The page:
Why Twitter’s New “Moments” Feature Is An Important Update for Marketers To Embrace
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Twitter has more than 300 million monthly active users, and more often than not, it can feel a bit overwhelming, especially if you try to keep up with everything happening. It’s challenging enough to stay on top of your own personal network, competitors, industry news, and publishers, and everyone in-between.
“Moments” Help You Discover Twitter’s Most Discussed Topics
For these reasons, Twitter announced a new feature called “Moments” to make it easier for users to know more of what’s happening, what people are talking about, and what you missed while you we’re offline. A “Moment” is a series of tweets strung together around a specific topic, and many people are calling this one of Twitter’s more significant updates in the past few years. It’s not only important for users, especially new ones that might be intimidated by Twitter’s light speed pace, but it’s also going to impact marketers, community managers, and other digital professionals that use Twitter everyday.
Get Up To Speed, Regardless of Who You Follow
According to Twitter, “Conversations constantly take place between world leaders and celebrities, citizens reporting events as they happen, cultural memes, live commentary on the night’s big game, and many more.” Regardless of who you follow, these new “Moments” will bring you up to speed on the most important, relevant, talked about interactions taking place online, and events happening offline too.
Why Marketers Should Pay Attention
Above anything else, “Moments” will allow marketers and community managers to stay up to date with what’s going on. Perhaps you had no clue that National Taco Day was a thing, or when it takes place (it already happened, by the way), the new “Moments” feature is a great way for marketers to better understand possible conversations, trends, and events to join, or at the very least, just follow along.
Right now, Twitter is only working with a few partners to curate “Moments” on Twitter, which include Bleacher Report, Buzzfeed, Entertainment Weekly, Fox News, Getty Images, Mashable, MLB, NASA, New York Times, Vogue and the Washington Post. In the future, more partners will join Twitter, and after that, more and more involvement from the community will take place.
More Insights on Twitter’s Big Vision for “Moments”
When a user first signs up for Twitter, it’s a bit of an empty wasteland. Sure, Twitter encourages you to follow some of the more influential individuals and brands on Twitter, but following one account at a time as your first steps on Planet Twitter can be a bit overwhelming. “Moments” will play a role in the product on-boarding for new users. In fact, you don’t even need an account to experience Twitter “Moments”. They’ll be visible and accessible on Twitter.com just like Search for users that are either logged out or not on Twitter at all.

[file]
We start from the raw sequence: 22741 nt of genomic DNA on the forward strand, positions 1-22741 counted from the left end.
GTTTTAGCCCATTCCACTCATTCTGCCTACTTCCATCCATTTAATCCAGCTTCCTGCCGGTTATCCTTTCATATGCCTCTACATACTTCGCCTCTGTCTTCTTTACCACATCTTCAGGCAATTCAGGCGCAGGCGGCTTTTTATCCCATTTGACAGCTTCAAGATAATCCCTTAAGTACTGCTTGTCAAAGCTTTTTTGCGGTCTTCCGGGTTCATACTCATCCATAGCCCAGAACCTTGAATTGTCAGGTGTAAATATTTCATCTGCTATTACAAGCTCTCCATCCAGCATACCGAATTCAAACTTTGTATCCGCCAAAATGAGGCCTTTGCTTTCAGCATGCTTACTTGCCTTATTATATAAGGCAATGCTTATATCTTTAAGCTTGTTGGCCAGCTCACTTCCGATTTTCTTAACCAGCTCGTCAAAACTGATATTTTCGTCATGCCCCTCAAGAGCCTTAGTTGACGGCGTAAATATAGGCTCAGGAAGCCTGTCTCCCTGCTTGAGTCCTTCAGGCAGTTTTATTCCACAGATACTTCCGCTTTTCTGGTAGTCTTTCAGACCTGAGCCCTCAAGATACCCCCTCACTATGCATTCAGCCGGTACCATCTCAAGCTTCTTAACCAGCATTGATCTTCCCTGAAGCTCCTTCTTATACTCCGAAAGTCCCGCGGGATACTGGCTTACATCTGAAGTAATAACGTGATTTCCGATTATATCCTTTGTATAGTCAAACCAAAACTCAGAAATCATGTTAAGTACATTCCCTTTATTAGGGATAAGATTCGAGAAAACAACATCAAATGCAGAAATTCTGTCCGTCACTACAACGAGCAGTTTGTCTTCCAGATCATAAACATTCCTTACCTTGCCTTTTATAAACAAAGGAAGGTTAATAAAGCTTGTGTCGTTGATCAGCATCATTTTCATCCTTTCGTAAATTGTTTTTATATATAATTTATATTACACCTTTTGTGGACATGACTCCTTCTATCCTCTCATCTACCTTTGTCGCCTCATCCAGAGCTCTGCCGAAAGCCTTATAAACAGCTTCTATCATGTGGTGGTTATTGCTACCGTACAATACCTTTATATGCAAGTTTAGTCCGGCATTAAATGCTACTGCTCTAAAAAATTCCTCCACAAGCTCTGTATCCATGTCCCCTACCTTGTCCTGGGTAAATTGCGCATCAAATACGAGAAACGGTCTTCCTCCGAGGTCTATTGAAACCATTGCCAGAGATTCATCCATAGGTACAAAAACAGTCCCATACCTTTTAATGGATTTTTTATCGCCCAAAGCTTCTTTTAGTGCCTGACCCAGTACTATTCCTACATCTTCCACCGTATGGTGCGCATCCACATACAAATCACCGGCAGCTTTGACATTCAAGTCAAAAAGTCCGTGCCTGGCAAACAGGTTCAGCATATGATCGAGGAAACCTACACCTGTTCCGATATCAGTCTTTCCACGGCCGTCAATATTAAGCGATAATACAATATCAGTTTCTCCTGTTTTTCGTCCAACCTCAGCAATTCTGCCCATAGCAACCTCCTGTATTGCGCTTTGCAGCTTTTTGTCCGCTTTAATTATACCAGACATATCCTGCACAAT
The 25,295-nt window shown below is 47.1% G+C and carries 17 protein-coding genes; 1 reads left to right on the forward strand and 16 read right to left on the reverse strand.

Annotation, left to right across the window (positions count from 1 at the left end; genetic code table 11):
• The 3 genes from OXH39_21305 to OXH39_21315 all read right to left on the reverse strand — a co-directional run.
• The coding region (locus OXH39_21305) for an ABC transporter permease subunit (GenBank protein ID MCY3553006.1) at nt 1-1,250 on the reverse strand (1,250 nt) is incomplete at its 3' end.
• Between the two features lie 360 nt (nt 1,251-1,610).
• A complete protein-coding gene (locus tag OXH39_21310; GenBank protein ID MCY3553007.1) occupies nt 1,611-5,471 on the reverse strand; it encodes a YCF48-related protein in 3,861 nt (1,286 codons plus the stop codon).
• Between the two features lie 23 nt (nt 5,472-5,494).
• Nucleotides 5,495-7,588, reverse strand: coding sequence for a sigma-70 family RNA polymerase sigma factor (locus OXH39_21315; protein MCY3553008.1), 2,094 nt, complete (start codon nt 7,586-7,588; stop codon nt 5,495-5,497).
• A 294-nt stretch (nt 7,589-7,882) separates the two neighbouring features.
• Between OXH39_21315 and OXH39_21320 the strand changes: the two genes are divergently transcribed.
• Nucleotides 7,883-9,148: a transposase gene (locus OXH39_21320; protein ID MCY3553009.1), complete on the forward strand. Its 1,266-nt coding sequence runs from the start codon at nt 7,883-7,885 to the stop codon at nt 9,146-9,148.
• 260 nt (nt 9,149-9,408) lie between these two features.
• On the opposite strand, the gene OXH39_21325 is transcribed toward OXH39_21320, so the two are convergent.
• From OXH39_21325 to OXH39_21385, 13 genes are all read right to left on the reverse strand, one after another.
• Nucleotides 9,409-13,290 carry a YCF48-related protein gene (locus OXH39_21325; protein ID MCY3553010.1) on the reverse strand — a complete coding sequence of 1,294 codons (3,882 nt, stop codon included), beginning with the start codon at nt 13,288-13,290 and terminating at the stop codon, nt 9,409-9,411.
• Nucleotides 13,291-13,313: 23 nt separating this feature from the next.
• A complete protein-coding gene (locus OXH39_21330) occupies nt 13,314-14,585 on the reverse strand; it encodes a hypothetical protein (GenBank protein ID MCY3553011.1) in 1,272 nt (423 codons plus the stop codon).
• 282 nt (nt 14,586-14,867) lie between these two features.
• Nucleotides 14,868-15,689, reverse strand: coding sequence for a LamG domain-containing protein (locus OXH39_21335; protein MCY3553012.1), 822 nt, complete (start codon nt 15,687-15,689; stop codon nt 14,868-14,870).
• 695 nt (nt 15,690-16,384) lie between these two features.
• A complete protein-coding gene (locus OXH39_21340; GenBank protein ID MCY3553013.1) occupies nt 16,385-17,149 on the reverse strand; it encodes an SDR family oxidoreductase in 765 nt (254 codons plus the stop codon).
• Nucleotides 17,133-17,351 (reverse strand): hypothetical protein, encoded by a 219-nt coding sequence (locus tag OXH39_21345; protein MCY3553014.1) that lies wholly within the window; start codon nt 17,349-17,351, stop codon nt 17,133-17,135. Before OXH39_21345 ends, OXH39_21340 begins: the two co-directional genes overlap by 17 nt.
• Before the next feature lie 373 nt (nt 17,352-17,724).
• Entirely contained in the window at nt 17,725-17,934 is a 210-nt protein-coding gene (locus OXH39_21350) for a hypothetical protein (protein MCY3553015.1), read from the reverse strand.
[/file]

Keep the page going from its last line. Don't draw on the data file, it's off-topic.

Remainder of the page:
How It Works, and How To Get Started
Users in the United States will be the first to access “Moments” with the rest of the globe to follow shortly after. Whether you have the new feature yet or not, you can interact with “Moments” if you discover a link to one in a Tweet, Direct Message, or embedded online.
When you click into a “Moment”, you’re taken to an introduction with a title and description, and from there you can start swiping to further engage with a story or event. You’ll see a combination of full-screen images, videos, Vine, and GIFs, and tapping an object will take you deeper into the Tweet. You can also double-tap your screen to Favorite a Tweet (sounds like Instagram’s user experience, right?).
There’s also a progress bar at the bottom of a “Moment” to let you know how much more content there is in that series, and you can instantly dismiss the “Moment” by swiping down (sounds like Snapchat’s user experience, right?). In case you’re wondering how Twitter “Moments” look and feel compared to other social platforms…
Comparing “Moments” to Features on Other Platforms
Twitter “Moments” strike a resemblance to Snapchat’s Live Stories, which aggregates and curates photos and videos around an event or location. Snapchat Stories are a bit different in the sense that they offer users a hyper-local, behind the scenes look into events and cities around the globe, but they lack the informational, contextual, and editorial elements that Twitter “Moments” is gearing up to deliver. Expect to see highly-visual, highly-informational strings of Tweets and content via “Moments” on Twitter.
Facebook and Instagram, right now, are not on the same level as Twitter for real-time content and news, which is Twitter’s bread and butter. Facebook is trying to step of their game with real-time content, especially with video through Facebook Live. but when something major happens on television, pop culture, news, sports, and everything in between, chances are you automatically turn to Twitter.
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